We all love that tangy, citrusy flavour of pineapples, don’t we? A fruit with such a high number of minerals and antioxidants, enjoyed by all age groups.

But there’s a company that is making use of this amazing fruit by making plates from the tops of pineapples that are shredded, mixed with some recycled paper, and turned into sheets that are then left for drying under the sun. There’s a machine that does the job of pressing the sheets into forms.

But what’s more amazing about these disposable plates is, if end up in a place with water and soil, tiny seeds inside will blossom in a few days.

“We are not just making a biodegradable or a compostable plate. We wanted to go further and create a plate that generates life,” says Andres Benavides, co-founder of Lifepack.

On average, workers at Lifepack can turn out around 10,000 eco-friendly plates every single day.

“We are using agricultural residues that people were just throwing away, and we are transforming them. That’s where we make a difference.”, says another co-founder of the company, Claudia Barona.

Other than these plates, the company is also into the making of sandwich containers and coffee cup sleeves that contain seeds from edible plants like strawberries, amaranth, and cilantro.

The company caps its carbon footprint by working with local suppliers. “We don’t chop down trees to make our products, and that’s a key part of our business. For every ton of products that we make, we save about 16 trees”, says Andres.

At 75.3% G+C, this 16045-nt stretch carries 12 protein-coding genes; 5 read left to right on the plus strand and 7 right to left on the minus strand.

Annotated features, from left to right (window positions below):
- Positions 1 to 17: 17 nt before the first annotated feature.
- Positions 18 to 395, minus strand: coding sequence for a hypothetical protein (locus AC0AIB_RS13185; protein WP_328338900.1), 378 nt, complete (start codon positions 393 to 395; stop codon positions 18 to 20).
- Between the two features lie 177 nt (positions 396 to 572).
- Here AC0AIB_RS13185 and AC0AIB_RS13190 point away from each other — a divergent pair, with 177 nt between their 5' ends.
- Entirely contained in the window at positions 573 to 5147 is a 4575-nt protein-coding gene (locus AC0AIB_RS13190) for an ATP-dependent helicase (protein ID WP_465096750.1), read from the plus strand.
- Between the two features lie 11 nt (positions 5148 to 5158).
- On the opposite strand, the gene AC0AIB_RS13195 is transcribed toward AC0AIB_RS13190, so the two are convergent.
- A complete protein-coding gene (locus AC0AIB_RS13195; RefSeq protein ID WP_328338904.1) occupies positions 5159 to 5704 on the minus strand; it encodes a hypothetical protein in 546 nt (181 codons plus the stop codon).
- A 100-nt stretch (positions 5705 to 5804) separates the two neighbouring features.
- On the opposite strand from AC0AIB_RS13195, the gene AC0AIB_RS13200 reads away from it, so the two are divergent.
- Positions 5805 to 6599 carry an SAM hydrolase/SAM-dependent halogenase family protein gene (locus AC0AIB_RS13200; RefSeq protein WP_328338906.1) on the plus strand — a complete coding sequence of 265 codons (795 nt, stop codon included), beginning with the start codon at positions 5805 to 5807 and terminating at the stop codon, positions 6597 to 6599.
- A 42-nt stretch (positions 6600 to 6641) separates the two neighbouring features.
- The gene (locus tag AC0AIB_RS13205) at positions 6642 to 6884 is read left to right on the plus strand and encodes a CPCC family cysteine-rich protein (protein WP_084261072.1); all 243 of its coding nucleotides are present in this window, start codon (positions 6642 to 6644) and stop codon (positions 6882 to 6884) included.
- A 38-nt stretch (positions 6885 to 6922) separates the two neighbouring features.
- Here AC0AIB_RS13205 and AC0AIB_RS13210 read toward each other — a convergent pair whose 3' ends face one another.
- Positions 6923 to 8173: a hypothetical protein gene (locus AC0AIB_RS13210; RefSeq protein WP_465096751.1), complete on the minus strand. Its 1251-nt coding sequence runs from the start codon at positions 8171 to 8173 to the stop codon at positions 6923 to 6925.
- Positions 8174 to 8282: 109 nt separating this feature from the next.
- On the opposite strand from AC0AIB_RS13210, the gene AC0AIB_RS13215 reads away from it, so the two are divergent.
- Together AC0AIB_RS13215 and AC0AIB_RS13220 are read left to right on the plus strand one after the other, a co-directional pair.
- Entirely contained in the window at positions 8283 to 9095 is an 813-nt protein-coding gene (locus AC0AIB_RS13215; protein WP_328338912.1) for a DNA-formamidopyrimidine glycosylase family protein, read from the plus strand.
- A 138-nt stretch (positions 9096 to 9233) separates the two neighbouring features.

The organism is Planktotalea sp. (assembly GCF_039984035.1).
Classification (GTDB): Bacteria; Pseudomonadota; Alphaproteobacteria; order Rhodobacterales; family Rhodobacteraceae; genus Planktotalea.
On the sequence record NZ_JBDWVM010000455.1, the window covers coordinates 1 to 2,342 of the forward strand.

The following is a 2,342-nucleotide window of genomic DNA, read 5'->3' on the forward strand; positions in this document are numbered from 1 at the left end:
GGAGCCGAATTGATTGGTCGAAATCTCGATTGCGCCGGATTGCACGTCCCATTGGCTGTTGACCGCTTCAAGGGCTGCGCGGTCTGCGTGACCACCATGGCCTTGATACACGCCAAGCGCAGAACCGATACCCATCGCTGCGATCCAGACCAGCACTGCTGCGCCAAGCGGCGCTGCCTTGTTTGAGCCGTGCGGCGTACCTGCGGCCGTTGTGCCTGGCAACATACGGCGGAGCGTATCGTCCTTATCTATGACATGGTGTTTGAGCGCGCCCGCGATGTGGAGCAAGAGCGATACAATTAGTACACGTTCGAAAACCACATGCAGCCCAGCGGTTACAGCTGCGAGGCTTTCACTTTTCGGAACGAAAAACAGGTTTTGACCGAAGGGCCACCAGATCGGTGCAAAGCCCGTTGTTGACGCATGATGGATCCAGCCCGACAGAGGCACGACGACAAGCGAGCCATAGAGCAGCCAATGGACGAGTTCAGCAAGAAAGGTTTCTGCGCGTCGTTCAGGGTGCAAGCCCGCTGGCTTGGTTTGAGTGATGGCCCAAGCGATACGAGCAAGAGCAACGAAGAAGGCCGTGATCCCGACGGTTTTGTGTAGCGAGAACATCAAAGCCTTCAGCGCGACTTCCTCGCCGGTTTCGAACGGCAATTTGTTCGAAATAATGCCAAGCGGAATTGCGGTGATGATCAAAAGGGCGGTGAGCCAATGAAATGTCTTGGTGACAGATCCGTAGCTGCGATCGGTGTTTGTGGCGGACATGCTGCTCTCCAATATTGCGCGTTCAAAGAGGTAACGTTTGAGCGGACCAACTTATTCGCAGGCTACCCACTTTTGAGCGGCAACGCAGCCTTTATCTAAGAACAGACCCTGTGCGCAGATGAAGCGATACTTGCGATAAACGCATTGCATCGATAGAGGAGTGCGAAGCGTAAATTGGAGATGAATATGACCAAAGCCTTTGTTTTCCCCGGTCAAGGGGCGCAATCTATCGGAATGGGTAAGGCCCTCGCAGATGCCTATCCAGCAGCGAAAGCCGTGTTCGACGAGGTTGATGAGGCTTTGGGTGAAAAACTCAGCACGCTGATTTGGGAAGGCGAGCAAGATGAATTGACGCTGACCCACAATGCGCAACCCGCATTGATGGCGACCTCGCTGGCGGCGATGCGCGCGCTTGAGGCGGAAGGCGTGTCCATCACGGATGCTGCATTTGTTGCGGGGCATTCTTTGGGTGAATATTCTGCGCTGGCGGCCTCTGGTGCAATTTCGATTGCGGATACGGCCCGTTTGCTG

It gets the pineapple waste from nearby processing plants, and the owner of the plants charges nothing for the pineapple crowns. They are happy to see someone turn this waste into something useful.

“We are trying to promote the creation of circular economies. And for our pineapple crowns, we don’t think they could be in better hands. Lifepack is doing an important job, and it’s something we support,” said Gloria Estela Ramirez, manager at a plant called Deli Agro Foods.

Husband and wife team Claudia Barona and Andres Benavides founded Lifepack 12 years ago in the city of Cali. The couple has won several small business awards and even appeared on the Columbian version of ‘Shark Tank. “Every time that we saw gatherings in homes when we saw parties and picnics in parks, we noticed people polluted a lot using traditional products made from plastic or Styrofoam”, said Claudia.

Columbia, like every other country, is trying to reduce plastic waste. Initiatives like this come in handy while dealing with the issue, showing us how there are so many innovative ways we can save and give back to the planet earth.

Tazeen Ansari